Against A Crooked Sky

As I drive through the windy canyon, the familiar rolling hills of my hometown gave way to the rows of turkey coops dotting the fields. Years ago, raising turkeys was the main livelihood for the country farmers. As a child, I would help my dad drive the trucks between the feeders to fill them up with grain. That little blonde girl roaming the countryside, looking for another adventure; seems like a million eons ago.

I had been making this trip more and more recently. To see my boys, all three of them- in the same town together! Finally, after many years of living in different parts of the state, they end up just 2 houses apart. Jobs, families, and that creep- addiction had separated our family and torn it to shreds. But the last 3 months were a true miracle. My eldest son had done a complete 180 and turned his life completely around. It took a brush with death- a new scary heart diagnosis, but it still was his choice.

His new mindset was completely focused on becoming legal again, resolving his court cases, trying to reunite with his kids, and forging a new career where he could meet all his financial obligations. Well, that and surviving heart disease too.

Most of those went smoothly but not effortlessly, although he has a way of making it seem so.

My goal and purpose with this trip and others was to enjoy every second I had with him and my other kids.

I wish I could capture the feeling of opening up Facebook and seeing my son doing life. Eating out, going to the lake, kayaking, riding ATVs. Things they had done together 4 years ago, now seemed like nothing had ever come between them.

I wish I could take this feeling of relief and gently hand it to every hurting Mom. I wish I could share my splintered heart whose gaps are being filled up with small mementos of my much-awaited hope.

Hope that I spent years clinging to. Yearning. Aching for moments that I have now. Along with it comes tinges of guilt. For those who are still suffering.

Maybe it's a bit like survivors guilt.

I vividly remember the anguish. The sleepless nights. I see certain pictures and it all comes back. The endless worry and feelings of powerlessness. The minute to minute panic of the perpetual other shoe dropping. I felt like I was running, running against the crooked sky.

Now I finally see the rainbow. The light at the end of the tunnel. The bliss of joy. Of relief.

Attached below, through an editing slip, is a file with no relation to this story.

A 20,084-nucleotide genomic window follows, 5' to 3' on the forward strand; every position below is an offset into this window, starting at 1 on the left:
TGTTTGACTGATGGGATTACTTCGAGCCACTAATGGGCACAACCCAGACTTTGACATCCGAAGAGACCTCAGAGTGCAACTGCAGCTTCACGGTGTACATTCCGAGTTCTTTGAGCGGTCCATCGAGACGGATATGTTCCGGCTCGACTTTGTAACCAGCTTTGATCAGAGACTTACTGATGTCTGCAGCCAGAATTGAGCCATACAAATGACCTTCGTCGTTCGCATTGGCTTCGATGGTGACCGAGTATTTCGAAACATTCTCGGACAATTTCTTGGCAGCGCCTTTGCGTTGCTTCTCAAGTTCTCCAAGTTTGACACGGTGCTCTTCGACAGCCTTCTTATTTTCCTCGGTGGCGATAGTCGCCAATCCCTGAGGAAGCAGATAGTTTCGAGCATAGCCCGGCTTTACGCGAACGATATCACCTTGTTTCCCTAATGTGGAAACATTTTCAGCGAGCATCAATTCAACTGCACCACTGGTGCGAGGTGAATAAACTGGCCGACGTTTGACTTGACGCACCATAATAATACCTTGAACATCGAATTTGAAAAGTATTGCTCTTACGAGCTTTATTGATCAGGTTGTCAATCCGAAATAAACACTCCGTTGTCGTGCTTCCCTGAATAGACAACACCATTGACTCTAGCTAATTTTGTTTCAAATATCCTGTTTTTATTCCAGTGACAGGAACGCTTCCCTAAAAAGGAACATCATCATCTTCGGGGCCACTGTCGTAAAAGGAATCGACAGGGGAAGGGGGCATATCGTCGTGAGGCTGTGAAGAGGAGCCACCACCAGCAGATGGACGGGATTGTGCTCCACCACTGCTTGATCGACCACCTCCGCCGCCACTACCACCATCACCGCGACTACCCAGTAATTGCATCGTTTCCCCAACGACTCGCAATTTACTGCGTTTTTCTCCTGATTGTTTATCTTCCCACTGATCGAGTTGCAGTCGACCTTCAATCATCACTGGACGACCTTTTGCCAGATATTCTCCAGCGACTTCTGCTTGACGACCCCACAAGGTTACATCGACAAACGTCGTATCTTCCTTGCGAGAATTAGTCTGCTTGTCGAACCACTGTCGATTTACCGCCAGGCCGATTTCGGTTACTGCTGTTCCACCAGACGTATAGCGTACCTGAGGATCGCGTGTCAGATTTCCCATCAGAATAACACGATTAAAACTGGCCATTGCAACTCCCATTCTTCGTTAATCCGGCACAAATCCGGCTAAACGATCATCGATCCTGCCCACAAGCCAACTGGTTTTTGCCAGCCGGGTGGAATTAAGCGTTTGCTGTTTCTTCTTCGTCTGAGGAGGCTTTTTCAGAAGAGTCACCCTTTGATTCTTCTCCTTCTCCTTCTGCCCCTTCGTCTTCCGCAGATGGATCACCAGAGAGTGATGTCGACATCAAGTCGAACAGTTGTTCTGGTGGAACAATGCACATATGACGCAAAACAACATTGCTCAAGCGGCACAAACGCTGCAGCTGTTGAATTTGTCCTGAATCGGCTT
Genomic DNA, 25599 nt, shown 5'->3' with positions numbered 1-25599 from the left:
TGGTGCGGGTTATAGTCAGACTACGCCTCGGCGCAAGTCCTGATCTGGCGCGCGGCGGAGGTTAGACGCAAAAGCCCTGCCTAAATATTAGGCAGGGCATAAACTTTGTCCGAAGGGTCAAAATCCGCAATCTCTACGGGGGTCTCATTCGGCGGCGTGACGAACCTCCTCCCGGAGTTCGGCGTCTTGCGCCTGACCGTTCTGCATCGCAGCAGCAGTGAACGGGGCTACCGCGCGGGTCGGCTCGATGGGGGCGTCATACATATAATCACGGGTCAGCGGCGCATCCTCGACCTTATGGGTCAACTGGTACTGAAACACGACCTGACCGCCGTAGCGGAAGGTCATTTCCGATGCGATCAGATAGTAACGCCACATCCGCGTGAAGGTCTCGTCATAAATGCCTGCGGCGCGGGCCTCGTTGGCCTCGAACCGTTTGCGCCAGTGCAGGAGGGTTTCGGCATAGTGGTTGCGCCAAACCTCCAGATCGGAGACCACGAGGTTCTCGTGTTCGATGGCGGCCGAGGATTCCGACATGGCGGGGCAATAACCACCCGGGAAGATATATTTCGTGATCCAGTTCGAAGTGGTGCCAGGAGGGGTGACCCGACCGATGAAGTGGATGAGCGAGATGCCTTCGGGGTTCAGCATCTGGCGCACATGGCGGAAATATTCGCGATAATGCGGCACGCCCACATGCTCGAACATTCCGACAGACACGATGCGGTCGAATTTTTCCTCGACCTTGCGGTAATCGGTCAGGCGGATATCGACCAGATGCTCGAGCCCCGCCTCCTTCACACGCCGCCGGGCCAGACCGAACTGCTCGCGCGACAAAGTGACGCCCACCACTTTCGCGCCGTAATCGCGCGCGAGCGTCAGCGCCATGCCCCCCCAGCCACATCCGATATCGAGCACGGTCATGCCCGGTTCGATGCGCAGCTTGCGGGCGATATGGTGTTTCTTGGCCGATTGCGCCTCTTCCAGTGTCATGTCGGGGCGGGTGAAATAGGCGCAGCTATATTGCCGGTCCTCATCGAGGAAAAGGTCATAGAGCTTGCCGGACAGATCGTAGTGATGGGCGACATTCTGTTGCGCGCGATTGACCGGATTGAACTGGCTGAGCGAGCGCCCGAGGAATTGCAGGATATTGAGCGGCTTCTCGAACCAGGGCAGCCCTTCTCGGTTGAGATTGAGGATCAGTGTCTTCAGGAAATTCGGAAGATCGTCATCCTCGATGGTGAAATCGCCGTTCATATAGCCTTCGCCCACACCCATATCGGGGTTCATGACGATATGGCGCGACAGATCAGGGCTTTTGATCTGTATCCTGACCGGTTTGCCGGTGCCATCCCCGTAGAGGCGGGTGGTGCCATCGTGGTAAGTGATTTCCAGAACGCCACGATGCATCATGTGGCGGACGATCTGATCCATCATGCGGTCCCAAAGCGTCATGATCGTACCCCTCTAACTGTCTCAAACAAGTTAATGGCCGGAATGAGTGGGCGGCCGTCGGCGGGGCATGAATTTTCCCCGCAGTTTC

I know that this good fortune could run out at any time, so it’s all the more reason, why I am covering myself in it. Soaking in his victories and just loving on him any chance I get. I think I’ve hugged him more in the last 3 months than 36 years. If only I could package up those hugs. Package up his essence, his joy. His smile every time I see him.

One of his little nephews asked if he was always so fun and pleasant, and we told him yes, he was. Later he can be told that sometimes drugs mask these qualities and that’s what the last 3 years were like. For now, it’s healing time.

I had this written on my chalk painted wall for an entire year.

If I could gift this feeling to other hurting Moms, I wouldn’t wrap it in a fluffy tissue bag with a pretty bow and a tag that says live, laugh, and love.

Instead, I would give them a bright glowing golden heart with the message: hold-on, hope-on, and heal-on.

A heart of intention, covered in precious dew drops of the tears of a thousand moms mourning the child they once knew. The dew would glisten and shine brightly to lead the way to give them hope. Hope that everyone’s heart can heal. I would pass its energy onto trembling hands that have no idea what’s in store.

I would cover those trembling hands with all the love and faith I could carry, gently warming them into a slow breathable calmness. Telling them to trust, to hope, to have faith that there is someone who loves them and their child even more.

Someone who has them gently wrapped in the palm of his hands ever so strongly, knowingly.

When the pain is almost unbearable, and they feel alone, they can hold on to that heart and connect to their loved one, wherever they may be.

When you can't see the light, the Rainbow. You can't see any way out. Come back to your heart. That's where the God of your understanding lies. That's where your peace is. 

💘
As my friend Joanne so lovingly states:
That's where your safety lies.  That's where your child is safest.
In your own heart 💜


https://mailchi.mp/d56448346eba/lovewins

Not My Child

Overdose Awareness Day

For all those who see all the purple banners today representing overdose awareness day and you scroll on by thinking:

“I’m glad that doesn’t affect me, I’m glad I taught my kids better” or “Someone should have got them help”.

I applaud you. I do.

I am sooo glad that you have never had to watch your beautiful child turn into someone you didn’t know,
I’m sooo glad you’ve never had to get a call from the inmate phone system asking if you’ll accept the charges as you swallow the lump in your throat.

I’m soooo glad you’ve never had the experience of watching your 28-year-old, Once 220 lb- now 160 lb son, thrash around in the back seat, sweating, then freezing, begging his own mother to please take him to get drugs to stop this sickness, as you’re trying to take him to detox.